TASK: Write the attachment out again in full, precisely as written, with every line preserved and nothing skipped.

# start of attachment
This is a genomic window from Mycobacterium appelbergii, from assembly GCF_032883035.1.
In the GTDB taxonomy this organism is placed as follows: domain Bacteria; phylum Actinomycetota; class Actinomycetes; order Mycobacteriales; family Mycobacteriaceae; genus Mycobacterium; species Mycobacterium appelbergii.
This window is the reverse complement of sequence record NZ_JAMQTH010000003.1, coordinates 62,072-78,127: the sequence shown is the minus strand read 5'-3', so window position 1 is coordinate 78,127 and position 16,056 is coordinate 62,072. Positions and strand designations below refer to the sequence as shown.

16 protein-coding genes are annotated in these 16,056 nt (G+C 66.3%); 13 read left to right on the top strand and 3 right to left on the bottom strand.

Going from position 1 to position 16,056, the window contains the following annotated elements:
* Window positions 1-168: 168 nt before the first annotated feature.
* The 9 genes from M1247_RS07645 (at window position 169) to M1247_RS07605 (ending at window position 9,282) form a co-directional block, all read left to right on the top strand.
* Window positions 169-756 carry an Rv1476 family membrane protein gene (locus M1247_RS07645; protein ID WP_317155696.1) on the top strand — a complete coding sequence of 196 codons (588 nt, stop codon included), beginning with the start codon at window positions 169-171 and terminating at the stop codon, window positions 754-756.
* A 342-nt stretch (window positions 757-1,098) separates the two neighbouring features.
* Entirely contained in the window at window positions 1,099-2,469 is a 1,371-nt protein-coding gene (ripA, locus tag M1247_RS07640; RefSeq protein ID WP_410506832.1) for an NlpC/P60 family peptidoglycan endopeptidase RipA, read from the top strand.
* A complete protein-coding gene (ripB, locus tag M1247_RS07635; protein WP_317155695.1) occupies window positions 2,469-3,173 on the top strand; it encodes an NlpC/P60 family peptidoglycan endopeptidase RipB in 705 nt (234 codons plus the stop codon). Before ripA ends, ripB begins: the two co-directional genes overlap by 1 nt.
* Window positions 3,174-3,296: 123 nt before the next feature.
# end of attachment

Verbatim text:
This is a genomic window from Mycobacterium appelbergii, from assembly GCF_032883035.1.
In the GTDB taxonomy this organism is placed as follows: domain Bacteria; phylum Actinomycetota; class Actinomycetes; order Mycobacteriales; family Mycobacteriaceae; genus Mycobacterium; species Mycobacterium appelbergii.
This window is the reverse complement of sequence record NZ_JAMQTH010000003.1, coordinates 62,072-78,127: the sequence shown is the minus strand read 5'-3', so window position 1 is coordinate 78,127 and position 16,056 is coordinate 62,072. Positions and strand designations below refer to the sequence as shown.

16 protein-coding genes are annotated in these 16,056 nt (G+C 66.3%); 13 read left to right on the top strand and 3 right to left on the bottom strand.

Going from position 1 to position 16,056, the window contains the following annotated elements:
* Window positions 1-168: 168 nt before the first annotated feature.
* The 9 genes from M1247_RS07645 (at window position 169) to M1247_RS07605 (ending at window position 9,282) form a co-directional block, all read left to right on the top strand.
* Window positions 169-756 carry an Rv1476 family membrane protein gene (locus M1247_RS07645; protein ID WP_317155696.1) on the top strand — a complete coding sequence of 196 codons (588 nt, stop codon included), beginning with the start codon at window positions 169-171 and terminating at the stop codon, window positions 754-756.
* A 342-nt stretch (window positions 757-1,098) separates the two neighbouring features.
* Entirely contained in the window at window positions 1,099-2,469 is a 1,371-nt protein-coding gene (ripA, locus tag M1247_RS07640; RefSeq protein ID WP_410506832.1) for an NlpC/P60 family peptidoglycan endopeptidase RipA, read from the top strand.
* A complete protein-coding gene (ripB, locus tag M1247_RS07635; protein WP_317155695.1) occupies window positions 2,469-3,173 on the top strand; it encodes an NlpC/P60 family peptidoglycan endopeptidase RipB in 705 nt (234 codons plus the stop codon). Before ripA ends, ripB begins: the two co-directional genes overlap by 1 nt.
* Window positions 3,174-3,296: 123 nt before the next feature.